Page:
Dojo toolkit was at its peak somewhere back in 2012, it may not be growing at the same pace now in 2015 but is still very popular and the reason for that can be attributed to the perfectionism Dojo community believes in. There is a comprehensive style guide that core Dojo developers have created for the community.  

It derives its basics from the Java programming convention guide, you can check out the java guide at – geosoft.no.

This style guide smells a lot like Dojo and you might want to make necessary changes to make it a standard for your team of developers working on non Dojo projects. You will not find many coding standards as comprehensive as Dojo JavaScript Style guide. 

You can read more on this at - hdojotoolkit.org.

6. JavaScript "Standard" Style

This is one style to rule them all as stated by “Feross Abukhadijeh”, the one who created and released it as open source under MIT license. There is a node package “standards.js” available to do the styling for you.

You write JavaScript your way and run it past "standards" node package to auto format the code and It’s all done. This style guide does only the minimal and doesn't go deep into your JavaScript to pin point performance related aspects or do test code review.

You can get this package at - github.com.

7. Node.js Style Guide

Felix Geisendorfer has come up with this style guide by picking up the most commonly used coding practices of Node.js community and adding additional bits as required.  If you are working on a node package, you can follow this as is.

If you want to use it for some other project, you can fork it, change it as per your preferences and start using it. It’s free under creative commons license and you can get it at - node-style-guide.

8. Crockfords’s Coding Standards for JavaScript 

This one is the creation of Douglus Crockford, a JavaScript enthusiast. The argument behind defining the style guide is that “long term value of the software is directly proportional to the quality of codebase”.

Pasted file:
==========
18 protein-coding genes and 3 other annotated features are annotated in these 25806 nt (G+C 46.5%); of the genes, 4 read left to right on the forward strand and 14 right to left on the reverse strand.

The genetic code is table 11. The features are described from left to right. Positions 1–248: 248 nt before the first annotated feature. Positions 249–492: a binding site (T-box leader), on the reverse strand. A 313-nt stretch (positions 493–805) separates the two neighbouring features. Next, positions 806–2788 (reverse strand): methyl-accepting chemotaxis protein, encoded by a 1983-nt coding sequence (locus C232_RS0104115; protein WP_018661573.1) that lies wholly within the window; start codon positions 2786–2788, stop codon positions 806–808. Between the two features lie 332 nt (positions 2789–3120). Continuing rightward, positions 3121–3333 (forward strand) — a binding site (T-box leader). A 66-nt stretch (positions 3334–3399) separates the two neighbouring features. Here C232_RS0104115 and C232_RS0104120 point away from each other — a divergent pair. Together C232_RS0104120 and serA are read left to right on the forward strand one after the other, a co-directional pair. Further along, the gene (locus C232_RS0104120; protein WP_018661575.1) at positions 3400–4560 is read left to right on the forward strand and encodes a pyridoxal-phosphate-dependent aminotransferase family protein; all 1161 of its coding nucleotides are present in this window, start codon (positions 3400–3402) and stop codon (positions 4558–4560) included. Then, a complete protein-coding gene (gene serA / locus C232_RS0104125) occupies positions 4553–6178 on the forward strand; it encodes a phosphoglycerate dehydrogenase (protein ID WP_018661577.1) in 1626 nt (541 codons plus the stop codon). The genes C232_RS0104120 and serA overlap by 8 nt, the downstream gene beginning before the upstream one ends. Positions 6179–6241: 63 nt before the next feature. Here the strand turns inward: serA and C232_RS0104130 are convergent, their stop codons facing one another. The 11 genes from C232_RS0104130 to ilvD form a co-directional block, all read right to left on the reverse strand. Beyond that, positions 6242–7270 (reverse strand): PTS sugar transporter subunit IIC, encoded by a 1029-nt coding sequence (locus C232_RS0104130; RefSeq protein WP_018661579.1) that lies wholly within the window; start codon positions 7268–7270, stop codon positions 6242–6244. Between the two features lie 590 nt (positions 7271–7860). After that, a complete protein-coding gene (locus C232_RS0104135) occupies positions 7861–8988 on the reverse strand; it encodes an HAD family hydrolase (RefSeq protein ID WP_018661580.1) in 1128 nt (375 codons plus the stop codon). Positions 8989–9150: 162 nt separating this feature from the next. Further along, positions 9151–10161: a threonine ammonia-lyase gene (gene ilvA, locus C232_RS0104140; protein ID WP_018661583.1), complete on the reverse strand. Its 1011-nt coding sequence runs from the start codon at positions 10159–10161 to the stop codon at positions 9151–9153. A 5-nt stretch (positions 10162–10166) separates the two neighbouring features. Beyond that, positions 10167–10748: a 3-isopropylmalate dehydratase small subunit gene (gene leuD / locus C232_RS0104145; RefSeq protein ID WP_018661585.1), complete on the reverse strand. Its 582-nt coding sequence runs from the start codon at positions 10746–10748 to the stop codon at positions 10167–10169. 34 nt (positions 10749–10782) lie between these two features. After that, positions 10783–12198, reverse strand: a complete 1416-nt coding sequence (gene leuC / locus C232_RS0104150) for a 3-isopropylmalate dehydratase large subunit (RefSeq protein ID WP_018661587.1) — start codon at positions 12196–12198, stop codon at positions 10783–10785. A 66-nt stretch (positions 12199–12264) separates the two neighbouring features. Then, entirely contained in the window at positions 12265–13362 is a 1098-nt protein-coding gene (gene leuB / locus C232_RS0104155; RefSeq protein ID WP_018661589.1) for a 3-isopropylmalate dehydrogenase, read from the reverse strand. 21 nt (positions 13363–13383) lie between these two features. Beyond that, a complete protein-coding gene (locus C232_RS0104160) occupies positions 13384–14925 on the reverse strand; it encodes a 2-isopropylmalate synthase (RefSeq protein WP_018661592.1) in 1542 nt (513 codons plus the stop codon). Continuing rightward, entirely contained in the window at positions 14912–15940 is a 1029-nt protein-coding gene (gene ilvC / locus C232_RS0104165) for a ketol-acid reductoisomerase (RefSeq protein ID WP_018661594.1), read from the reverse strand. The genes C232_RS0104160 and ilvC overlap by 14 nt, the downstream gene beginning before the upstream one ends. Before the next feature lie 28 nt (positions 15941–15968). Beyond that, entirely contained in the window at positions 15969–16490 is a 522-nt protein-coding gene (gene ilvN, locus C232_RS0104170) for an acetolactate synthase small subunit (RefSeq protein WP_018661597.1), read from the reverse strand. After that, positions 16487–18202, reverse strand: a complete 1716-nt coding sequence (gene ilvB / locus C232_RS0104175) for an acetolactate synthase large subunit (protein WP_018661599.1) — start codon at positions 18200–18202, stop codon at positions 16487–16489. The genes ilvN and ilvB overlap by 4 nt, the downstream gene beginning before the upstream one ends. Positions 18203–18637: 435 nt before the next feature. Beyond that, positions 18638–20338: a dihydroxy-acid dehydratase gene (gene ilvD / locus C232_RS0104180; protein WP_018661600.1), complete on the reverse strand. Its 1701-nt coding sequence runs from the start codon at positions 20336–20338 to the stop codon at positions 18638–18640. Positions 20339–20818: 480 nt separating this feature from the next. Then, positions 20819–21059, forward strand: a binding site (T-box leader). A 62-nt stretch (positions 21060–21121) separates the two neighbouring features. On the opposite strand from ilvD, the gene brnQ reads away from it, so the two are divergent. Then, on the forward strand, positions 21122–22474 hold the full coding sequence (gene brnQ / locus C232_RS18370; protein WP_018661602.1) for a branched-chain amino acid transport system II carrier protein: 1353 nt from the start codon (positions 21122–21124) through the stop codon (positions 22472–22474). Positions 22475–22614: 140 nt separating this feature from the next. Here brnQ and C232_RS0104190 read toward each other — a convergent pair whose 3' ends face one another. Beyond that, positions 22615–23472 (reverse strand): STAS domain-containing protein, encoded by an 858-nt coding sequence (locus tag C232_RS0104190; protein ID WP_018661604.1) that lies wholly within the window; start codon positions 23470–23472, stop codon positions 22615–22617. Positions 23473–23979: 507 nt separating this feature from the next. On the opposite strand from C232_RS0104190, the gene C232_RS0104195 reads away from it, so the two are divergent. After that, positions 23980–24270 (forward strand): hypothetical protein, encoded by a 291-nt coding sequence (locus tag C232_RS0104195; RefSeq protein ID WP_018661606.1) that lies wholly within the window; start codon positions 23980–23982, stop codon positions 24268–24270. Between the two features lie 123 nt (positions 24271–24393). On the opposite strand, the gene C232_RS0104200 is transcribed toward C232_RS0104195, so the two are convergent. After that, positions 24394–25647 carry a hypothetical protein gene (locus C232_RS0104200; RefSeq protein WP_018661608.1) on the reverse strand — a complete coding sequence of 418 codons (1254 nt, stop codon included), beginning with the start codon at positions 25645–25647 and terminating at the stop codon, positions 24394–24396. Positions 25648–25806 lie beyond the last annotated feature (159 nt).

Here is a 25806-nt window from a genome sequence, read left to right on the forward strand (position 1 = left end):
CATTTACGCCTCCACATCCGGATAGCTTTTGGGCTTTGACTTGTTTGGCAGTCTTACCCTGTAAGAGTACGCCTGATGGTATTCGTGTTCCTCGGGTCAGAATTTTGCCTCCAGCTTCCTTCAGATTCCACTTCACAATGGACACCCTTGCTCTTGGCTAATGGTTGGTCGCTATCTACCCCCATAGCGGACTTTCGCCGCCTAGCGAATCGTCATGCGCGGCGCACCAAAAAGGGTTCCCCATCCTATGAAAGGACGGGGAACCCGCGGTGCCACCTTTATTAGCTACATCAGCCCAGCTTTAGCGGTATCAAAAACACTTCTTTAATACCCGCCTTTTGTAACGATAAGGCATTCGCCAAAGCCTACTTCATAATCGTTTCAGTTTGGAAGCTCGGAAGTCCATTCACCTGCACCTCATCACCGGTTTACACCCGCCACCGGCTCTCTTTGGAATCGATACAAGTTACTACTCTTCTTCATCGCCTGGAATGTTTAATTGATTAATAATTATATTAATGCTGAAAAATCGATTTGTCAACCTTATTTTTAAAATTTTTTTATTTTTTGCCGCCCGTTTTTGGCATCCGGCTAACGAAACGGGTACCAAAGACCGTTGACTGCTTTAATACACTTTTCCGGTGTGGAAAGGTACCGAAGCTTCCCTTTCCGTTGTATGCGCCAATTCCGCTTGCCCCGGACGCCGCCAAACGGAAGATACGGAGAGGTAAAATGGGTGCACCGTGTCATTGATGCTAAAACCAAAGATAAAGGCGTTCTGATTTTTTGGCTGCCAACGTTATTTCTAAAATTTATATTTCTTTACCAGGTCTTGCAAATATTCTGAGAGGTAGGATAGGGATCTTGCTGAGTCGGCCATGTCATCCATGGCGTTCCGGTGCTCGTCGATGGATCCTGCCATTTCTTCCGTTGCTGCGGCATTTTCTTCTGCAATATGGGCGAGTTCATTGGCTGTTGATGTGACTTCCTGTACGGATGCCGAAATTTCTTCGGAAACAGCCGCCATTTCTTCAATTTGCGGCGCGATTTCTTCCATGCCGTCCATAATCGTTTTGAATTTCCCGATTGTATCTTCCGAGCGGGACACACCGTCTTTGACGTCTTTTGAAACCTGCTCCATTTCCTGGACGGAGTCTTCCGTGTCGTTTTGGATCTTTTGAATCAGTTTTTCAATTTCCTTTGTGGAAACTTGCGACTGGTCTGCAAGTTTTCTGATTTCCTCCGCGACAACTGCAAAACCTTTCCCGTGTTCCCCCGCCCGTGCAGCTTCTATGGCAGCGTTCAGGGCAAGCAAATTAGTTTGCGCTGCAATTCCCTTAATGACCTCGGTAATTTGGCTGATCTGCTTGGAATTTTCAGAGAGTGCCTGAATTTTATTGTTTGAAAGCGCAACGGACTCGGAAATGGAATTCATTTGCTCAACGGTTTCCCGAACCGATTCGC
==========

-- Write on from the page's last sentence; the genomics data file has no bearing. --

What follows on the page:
Crockford's style guide is based on java standards with enhancements made as necessary, you can follow it as is or use it as a base to create a standard for your community. You can get it at - crockford.com.

9. NPM's 'funny' Coding Style

They say, it is a bit unconventional but carefully crafted style guide to reduce the visual clutter. Any contributions to npm are supposed to follow these coding standards.

NPM style guide contains only minimal set of guidelines and talks about using commas, semicolons, indentation, white space, tabs etc. and doesn't go into guidelines around test code coverage and performance.

You can get npm style guide at - docs.npmjs.com.

10. WordPress JavaScript Coding Standards

WordPress has a huge ecosystem with almost 18% of all the websites on planet built on top of WordPress, but let us not go there right now.

WordPress has its own style guide for writing JavaScript. The style guide is derived from jQuery core style guidelines with minor modifications to suit the overall development landscape of WordPress.

You can get WordPress coding standards at - make.wordpress.org.

Conclusion

Any big community or organization where code is shared among developers and is meant to be reused needs to have a defined style guide. If you look at the coding standards mentioned in this article, you will find that many of these have 70-80% similarities and look very easy to follow.

However, the key is to follow the standards of the community or the project for which one is writing the code instead of leaving personal style traces.  Do share with the community your javascript coding standard via comments!! Happy Coding!

About The Author: noeticsunil

Sunil is the founder and contributing editor at noeticforce.com. He writes about anything and everything that makes modern mobile apps, web apps and websites possible. Passionate about coding in any language including Python, Swift, JavaScript, PHP, Java, Android & iOS dev, not excluding CSS/HTML.